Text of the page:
Numbers should be spelled out as a word from “one” up to and including “nine’. For “10” and beyond that they should appear as numerals.
Use a comma to separate large numbers into groups of three numerals, as in “1,000” and “100,000”. This can help avoid confusion with years and street numbers, which do not use commas. (Style guides vary on this point with AAP agreeing with the above, Fairfax and News Ltd prefer to omit the comma in all four digit numbers.)
Million should be spelled out. Note that it is “two million” with “two” as a word, and “12 million” with “12” or any other amount greater than “nine” as a numeral.
In broadcast write out all numbers in words as you would say them, as in “two hundred and fifty people gathered” not “250 people gathered”. In TV use a graphic to help with detailed numbers.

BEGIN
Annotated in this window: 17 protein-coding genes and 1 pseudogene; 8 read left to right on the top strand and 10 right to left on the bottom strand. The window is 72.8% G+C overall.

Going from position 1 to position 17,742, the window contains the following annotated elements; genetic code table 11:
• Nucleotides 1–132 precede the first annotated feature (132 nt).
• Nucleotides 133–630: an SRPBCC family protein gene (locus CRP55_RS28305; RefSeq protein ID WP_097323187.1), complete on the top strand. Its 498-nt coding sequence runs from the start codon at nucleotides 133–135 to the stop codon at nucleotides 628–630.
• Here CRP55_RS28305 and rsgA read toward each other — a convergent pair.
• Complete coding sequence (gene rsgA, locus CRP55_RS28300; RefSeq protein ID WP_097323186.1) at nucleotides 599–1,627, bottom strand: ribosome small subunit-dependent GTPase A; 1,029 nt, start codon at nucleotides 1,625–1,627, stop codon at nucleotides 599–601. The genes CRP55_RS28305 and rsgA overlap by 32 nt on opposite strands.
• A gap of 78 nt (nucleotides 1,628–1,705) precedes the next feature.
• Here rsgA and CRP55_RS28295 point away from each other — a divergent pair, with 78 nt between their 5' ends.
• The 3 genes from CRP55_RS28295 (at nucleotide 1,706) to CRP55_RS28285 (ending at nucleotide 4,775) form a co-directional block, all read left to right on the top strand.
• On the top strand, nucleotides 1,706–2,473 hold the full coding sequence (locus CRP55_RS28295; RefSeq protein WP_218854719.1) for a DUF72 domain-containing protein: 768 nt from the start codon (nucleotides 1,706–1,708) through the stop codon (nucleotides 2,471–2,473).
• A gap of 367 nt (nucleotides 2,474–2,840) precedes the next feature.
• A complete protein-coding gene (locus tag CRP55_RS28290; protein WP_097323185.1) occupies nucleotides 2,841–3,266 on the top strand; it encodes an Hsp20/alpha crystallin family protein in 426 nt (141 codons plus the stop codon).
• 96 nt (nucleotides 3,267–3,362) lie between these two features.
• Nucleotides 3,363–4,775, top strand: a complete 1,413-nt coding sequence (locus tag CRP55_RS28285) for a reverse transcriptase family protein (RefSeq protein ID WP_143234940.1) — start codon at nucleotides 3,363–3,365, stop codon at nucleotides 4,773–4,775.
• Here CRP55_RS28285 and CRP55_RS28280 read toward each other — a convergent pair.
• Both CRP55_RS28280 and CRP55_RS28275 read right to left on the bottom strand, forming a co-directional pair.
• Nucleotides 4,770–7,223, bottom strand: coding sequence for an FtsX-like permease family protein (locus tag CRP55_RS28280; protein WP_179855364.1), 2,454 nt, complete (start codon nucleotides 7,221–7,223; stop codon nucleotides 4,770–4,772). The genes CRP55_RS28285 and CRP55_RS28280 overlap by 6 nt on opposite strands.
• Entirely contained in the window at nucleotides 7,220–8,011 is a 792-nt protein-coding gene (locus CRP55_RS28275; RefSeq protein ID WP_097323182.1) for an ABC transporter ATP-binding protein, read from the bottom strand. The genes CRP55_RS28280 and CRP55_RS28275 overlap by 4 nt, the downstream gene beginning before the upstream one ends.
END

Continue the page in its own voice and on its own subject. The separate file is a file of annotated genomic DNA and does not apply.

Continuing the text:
If the exact number is not crucial to the story then you can round it off. It is better to say “nearly half a million people” rather than “four hundred and eighty-nine thousand people”. Where the exact number is relevant then give the exact figure, as in “Queensland’s unemployment rate has risen to 10 point three per cent”
Be careful with sentences starting with numbers greater than “nine”, as numerals should not be used to start sentences. Try rephrasing the sentence. If this is not practical, spell the number out, as in “Two hundred people”.
It helps to announce a telephone number twice in broadcast.